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Leaders refuse to budge

PSU Provost Mary Kay Tetreault is convinced Portland State is a “first rate university.” By marketing the University’s strong points and working to improve other areas, she is hoping to get PSU the recognition it deserves.

“We just received the Hesburgh Award,” Tetreault said in a Tuesday interview. “This award is only given to five universities in the entire United States.”

The Hesburgh Award is given to universities dedicated to rethinking undergraduate education. PSU received the prize for its dedication to community-based learning.

Part of the plan to change the image of PSU stirred controversy two weeks ago, when students learned that the minimum incoming freshman GPA could possibly change from 2.5 to 3.0. Student leaders rallied to delay the change until more research could be performed to determine the effects that the change would have on accessibility to higher education for students of color.

Tetreault remains convinced that the GPA change can be made without losing the diversity that PSU currently boasts. “We can increase standards while still increasing enrollment of traditionally underrepresented groups,” she said.

This has become a point that student leaders and Tetreault seem hopelessly at odds upon; when asked if the GPA change could be made without hurting student diversity, student body president Mary Cunningham simply said “No.”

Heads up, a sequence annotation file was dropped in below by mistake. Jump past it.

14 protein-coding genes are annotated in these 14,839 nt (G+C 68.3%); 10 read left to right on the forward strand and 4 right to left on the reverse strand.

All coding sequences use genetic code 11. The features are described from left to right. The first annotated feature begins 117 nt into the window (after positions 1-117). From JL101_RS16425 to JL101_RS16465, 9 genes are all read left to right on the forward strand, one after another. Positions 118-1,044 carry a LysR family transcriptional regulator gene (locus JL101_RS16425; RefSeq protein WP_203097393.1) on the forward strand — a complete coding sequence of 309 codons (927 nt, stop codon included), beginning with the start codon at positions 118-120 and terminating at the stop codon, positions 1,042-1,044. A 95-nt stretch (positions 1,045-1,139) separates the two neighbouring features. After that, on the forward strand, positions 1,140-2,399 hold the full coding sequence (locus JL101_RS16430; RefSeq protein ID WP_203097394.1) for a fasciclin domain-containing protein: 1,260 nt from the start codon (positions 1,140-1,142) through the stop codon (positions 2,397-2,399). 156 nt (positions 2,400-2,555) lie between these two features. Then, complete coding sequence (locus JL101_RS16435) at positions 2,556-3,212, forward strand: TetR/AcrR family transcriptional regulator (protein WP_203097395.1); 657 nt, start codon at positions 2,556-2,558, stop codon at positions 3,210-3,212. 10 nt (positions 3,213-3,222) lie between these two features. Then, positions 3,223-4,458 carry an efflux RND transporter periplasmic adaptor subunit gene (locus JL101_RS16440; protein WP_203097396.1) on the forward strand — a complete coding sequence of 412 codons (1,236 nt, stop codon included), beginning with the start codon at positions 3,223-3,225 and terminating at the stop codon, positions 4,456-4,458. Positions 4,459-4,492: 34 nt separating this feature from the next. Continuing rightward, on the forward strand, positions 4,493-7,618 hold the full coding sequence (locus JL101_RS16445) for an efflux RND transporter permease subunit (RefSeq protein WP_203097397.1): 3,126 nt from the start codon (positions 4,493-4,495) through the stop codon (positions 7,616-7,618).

Cunningham and others have continued to fight the proposal. Since meeting nearly two weeks ago with Tetreault, Cunningham has spoken with President Bernstine and various members of the faculty senate pleading her case.

The two opposing sides appear to be dedicated to their causes, and in recent interviews, neither camp discussed the possibility of a compromise.

Tetreault has already admitted the oversight in student input on the proposal to raise the GPA requirement, and agreed with President Bernstine that more time was needed to hear student voices. She followed through on this by meeting with student leaders, including Cunningham on one occasion, and both sides seem eager to continue the discussion.

“We are planning to have more discussions on campus, more student forums,” Tetreault said.

“We need to figure out a process that includes students,” Cunningham said.

No firm plans have been made as to when the proposed change may take place, and for the moment, the measure appears to be in limbo.

To take effect, the proposal needs to be supported by the faculty senate, the president or provost and then finally the Oregon University System (OUS). The faculty senate already approved the measure, the president and provost approve of it, and the understanding is that the OUS would pass it.

Cunningham and her colleagues see the faculty senate as their best chance to overturn the measure. After the meeting with Tetreault, student leaders began to pursue an open dialogue with faculty senate members, to be sure that faculty members understand the student position and their concerns about diversity on campus.

“We are calling faculty senators and trying to meeting with them, just to discuss this issue,” Cunningham said.